And we have no right to ask for forgiveness without acknowledgement that wrong was done. Some claim that an apology is empty symbolism, that what we need are practical outcomes. I could not agree more. Despite economic pressures, the change in government presents Australia with valuable opportunities to improve Indigenous economic development and social inclusion—opportunities Labor will be eager to foster.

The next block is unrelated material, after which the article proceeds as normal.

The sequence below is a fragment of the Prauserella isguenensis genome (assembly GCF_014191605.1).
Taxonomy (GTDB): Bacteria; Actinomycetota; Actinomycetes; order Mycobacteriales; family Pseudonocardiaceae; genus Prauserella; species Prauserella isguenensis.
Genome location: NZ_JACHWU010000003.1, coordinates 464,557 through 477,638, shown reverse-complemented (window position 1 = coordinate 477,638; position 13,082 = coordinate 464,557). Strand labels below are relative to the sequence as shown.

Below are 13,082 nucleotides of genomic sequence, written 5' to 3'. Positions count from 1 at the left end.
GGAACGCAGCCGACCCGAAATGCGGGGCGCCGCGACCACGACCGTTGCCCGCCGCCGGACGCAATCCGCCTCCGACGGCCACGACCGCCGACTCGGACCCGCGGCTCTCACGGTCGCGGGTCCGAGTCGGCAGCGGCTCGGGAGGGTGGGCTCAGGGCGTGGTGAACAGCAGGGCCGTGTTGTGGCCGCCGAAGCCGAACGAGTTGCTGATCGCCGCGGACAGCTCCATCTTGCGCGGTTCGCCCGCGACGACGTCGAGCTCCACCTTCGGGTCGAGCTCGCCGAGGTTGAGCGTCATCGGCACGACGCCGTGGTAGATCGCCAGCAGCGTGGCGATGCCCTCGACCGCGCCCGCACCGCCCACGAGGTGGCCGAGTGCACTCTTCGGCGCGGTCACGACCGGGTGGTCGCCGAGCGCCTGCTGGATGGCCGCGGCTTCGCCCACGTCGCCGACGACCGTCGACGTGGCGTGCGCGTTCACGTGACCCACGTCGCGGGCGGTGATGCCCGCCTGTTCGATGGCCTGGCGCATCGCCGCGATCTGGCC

As Minister for Employment Participation, I certainly want to work with the government to assist in fulfilling some of these concrete aims. Employment is one of the foundations of social inclusion. It creates opportunities for financial independence and personal fulfilment. Unfortunately, the unemployment rate for Indigenous Australians is about three times higher than for others. Employment participation rates are also almost 20 per cent lower than for the non-Indigenous population. The government is committed to closing this gap within 10 years. By fostering economic development, governments create opportunities to overcome these levels of social disadvantage. But development can only occur on a foundation of sound education and training, opportunities for real employment and regional consultation and partnership. More flexible and specific mentoring and work related learning opportunities ensure Indigenous people can access paths to career development in conjunction with mainstream employment services where they exist. We want to close the gap between demand and supply of skilled workers by using industry strategies with the pastoral and forestry industries, including of course initiatives like the memorandum of understanding with the Minerals Council of Australia. We will place industry demand at the heart of the skills training system. We want to create jobs for CDEP participants in government service delivery, delivering on an election promise of $90 million over five years to train and employ an additional 300 rangers in areas where CDEP cross-subsidisation remains.